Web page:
Brief Expanding the Earned Income Tax Credit: The Economic Security Project’s Cost-of-Living Refund
Elaine Maag, Donald Marron, Erin Huffer
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The cost-of-living refund (CLR), a proposal from the Economic Security Project, would revise the current earned income tax credit (EITC) by increasing benefits for many people, expanding eligibility for the credit, and paying the credit in advance via monthly payments. The proposal would provide up to $4,000 annually to single workers and $8,000 for married couples. Benefits would phase in more rapidly than under the current EITC and would begin to phase out at higher income levels. Some caregivers and low-income students would be eligible, even with little or no earnings. All workers ages 18 and up would be eligible. On average, the 68 million recipients of the CLR who receive higher CLR benefits than EITC benefits would receive an additional benefit of about $3,430. For the 4 million people would receive a CLR, but their CLR benefits would be less than their current EITC benefits, we describe a way to augment or “patch” the CLR to avoid benefit reductions. The CLR proposal would cost about $2.5 trillion over a 10-year budget window. Patching the CLR with a separate credit for single parents with at least two children would cost an additional $131 billion and represents one way to keep total benefits for families at least as high under the CLR as under the current EITC.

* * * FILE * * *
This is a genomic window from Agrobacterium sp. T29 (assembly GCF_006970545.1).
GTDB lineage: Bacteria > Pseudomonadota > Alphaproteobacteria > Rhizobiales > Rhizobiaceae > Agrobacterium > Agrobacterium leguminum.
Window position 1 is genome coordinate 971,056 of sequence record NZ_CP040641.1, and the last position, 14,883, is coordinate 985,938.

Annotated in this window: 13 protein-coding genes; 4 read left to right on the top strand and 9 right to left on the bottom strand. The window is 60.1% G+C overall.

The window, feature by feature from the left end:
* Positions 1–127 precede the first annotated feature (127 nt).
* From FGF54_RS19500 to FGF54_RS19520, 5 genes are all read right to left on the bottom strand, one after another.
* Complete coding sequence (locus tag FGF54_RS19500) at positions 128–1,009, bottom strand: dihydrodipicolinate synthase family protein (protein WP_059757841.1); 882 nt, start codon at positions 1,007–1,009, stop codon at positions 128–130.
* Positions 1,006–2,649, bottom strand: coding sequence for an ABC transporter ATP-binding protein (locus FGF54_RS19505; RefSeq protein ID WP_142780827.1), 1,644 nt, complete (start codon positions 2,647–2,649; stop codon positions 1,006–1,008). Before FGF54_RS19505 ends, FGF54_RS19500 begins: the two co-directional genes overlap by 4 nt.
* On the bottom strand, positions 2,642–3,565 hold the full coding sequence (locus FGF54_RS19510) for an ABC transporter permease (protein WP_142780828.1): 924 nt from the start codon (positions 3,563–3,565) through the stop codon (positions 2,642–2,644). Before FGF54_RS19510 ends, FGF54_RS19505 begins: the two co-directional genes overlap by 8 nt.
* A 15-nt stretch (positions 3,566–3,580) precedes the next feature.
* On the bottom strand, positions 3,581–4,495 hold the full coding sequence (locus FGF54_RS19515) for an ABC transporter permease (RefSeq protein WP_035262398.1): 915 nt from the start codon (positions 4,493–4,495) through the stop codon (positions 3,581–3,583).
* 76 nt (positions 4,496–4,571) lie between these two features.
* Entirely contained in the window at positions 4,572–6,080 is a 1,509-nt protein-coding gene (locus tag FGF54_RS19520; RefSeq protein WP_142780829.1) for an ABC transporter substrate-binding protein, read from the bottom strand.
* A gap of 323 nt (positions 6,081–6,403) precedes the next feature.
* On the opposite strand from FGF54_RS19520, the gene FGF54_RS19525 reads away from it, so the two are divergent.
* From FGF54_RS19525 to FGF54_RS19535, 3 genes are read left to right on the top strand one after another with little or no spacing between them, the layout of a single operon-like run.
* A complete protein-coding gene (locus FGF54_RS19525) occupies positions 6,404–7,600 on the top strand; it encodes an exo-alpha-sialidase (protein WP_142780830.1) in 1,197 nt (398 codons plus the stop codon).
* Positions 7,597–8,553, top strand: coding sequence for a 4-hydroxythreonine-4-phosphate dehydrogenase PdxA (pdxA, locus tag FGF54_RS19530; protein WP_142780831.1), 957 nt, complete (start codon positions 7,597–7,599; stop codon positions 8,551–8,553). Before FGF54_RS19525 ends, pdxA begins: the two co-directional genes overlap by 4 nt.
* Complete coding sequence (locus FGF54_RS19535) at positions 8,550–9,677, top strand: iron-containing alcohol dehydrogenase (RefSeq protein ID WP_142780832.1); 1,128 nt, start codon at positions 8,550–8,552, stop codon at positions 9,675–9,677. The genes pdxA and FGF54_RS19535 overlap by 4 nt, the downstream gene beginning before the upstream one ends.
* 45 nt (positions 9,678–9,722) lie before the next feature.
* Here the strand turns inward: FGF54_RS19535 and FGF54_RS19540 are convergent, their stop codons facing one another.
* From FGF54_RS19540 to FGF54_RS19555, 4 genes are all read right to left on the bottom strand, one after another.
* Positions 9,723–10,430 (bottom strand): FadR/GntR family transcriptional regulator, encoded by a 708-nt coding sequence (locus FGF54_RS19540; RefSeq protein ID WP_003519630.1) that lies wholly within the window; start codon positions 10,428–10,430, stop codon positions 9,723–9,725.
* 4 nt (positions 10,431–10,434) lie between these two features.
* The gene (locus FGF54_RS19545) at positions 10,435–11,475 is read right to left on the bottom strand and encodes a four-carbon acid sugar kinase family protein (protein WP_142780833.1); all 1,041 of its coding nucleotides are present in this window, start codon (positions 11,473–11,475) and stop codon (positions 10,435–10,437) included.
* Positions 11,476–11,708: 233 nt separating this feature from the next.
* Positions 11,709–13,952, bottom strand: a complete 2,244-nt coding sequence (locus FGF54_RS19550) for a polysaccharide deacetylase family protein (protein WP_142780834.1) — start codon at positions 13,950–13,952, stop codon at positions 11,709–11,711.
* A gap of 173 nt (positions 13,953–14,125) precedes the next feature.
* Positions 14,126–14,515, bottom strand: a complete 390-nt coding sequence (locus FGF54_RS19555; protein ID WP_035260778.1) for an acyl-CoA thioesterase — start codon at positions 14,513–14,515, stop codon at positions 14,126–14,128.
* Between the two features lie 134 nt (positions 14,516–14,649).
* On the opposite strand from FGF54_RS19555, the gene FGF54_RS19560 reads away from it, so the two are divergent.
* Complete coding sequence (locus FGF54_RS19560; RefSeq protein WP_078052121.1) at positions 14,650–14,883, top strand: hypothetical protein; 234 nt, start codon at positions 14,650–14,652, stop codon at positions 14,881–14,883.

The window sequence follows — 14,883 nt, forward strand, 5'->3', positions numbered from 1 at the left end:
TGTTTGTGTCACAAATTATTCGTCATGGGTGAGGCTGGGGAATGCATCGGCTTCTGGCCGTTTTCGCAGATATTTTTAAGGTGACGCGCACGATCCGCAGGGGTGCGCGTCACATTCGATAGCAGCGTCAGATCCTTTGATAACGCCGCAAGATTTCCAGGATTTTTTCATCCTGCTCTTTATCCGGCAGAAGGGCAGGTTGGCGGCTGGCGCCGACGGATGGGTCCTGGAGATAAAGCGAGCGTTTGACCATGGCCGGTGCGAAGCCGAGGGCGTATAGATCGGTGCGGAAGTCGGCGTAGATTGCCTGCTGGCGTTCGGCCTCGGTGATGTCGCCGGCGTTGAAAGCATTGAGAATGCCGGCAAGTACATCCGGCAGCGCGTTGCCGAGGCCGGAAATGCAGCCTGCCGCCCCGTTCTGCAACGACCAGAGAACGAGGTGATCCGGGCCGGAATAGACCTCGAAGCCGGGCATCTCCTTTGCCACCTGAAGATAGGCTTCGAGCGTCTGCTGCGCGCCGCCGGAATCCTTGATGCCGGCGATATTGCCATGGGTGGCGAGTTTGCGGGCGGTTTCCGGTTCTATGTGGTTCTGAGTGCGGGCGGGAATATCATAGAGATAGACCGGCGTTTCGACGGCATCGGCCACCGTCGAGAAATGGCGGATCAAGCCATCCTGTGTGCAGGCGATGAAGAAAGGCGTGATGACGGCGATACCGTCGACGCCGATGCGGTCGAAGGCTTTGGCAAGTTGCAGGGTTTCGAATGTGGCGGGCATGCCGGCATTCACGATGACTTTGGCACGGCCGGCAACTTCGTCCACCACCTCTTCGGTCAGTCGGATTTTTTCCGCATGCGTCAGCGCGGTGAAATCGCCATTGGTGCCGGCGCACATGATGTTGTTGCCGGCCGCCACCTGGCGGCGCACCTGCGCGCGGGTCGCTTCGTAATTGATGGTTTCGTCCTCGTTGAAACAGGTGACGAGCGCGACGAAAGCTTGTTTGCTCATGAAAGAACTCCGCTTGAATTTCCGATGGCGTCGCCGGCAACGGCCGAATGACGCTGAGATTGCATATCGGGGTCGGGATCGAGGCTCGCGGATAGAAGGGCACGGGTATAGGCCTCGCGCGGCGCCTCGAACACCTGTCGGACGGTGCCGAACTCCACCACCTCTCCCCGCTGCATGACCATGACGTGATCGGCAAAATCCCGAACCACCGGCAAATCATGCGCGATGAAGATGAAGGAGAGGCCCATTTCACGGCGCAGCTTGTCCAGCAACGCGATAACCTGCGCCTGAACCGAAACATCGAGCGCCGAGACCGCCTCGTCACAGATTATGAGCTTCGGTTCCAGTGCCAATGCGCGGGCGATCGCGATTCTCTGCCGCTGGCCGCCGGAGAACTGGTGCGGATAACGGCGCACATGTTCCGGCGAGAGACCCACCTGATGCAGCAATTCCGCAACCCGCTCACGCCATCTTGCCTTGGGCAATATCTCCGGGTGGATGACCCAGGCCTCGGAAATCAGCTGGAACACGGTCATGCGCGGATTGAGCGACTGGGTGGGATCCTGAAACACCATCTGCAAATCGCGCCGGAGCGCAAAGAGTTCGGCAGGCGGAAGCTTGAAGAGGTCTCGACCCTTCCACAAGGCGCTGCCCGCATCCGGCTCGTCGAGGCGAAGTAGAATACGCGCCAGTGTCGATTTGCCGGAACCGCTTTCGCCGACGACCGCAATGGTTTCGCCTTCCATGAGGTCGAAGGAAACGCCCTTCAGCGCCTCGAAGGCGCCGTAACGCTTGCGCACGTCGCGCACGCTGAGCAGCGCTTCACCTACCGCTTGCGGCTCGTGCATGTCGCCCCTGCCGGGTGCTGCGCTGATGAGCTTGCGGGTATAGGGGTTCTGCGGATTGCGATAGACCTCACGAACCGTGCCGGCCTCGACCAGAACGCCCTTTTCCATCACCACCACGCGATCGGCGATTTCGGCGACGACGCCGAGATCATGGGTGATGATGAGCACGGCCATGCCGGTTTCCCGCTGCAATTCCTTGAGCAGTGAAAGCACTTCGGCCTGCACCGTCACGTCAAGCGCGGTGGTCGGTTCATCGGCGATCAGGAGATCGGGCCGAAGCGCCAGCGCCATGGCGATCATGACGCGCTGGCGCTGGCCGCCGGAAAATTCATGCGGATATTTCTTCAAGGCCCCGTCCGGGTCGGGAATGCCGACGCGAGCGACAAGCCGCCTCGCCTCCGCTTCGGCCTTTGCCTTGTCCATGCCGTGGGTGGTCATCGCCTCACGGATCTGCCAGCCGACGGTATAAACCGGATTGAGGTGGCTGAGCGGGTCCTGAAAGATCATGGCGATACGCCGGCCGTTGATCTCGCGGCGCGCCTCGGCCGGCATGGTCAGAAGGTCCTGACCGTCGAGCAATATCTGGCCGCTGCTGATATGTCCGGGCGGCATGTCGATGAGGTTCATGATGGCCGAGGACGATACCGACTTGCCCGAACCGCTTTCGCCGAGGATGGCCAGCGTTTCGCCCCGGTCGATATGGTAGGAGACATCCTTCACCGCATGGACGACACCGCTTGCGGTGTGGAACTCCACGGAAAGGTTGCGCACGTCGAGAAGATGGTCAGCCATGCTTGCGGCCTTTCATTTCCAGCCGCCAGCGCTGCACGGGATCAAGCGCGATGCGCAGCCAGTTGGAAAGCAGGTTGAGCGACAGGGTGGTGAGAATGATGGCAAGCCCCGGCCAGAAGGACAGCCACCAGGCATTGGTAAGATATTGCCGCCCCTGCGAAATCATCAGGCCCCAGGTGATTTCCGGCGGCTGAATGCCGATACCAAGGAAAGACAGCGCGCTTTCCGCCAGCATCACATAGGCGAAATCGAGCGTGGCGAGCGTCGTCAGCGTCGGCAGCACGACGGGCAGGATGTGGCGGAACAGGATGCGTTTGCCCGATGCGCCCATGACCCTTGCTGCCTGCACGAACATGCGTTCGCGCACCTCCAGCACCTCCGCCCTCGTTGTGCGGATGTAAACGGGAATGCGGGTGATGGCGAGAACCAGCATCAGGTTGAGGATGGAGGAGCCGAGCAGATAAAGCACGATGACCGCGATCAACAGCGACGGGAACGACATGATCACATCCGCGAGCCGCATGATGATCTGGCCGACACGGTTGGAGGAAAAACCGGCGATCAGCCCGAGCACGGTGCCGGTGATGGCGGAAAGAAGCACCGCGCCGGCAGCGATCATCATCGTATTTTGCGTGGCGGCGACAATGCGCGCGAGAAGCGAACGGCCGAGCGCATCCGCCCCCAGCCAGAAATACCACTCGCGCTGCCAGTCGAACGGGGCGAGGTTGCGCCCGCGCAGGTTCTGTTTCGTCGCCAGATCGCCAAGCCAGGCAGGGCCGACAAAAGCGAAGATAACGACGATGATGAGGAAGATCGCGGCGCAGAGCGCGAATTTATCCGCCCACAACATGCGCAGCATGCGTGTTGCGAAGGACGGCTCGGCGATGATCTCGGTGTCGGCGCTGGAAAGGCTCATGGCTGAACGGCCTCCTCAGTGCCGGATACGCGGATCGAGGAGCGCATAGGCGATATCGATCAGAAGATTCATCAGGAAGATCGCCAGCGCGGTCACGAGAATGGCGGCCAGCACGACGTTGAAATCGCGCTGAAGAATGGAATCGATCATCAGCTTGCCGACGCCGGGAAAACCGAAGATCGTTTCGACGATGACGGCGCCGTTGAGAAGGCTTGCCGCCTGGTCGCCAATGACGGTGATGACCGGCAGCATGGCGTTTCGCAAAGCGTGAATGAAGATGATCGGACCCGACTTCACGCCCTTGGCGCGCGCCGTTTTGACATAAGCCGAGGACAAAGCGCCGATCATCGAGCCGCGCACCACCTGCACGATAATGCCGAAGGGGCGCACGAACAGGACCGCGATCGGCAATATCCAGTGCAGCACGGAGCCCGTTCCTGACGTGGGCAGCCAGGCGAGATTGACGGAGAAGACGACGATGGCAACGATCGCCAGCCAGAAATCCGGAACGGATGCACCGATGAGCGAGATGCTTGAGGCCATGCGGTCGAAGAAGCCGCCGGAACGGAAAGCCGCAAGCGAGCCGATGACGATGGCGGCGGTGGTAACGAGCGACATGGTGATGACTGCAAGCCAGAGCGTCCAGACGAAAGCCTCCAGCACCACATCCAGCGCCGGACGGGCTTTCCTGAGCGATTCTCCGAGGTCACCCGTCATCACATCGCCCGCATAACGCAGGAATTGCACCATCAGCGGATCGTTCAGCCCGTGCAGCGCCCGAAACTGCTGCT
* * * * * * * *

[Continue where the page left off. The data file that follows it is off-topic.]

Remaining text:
Research Areas Wealth and financial well-being Social safety net Taxes and budgets
Tags Welfare and safety net programs Wages and nonwage compensation Wealth inequality Refundable tax credits Earned income tax credit Individual taxes Family credit and debt
Policy Centers Urban-Brookings Tax Policy Center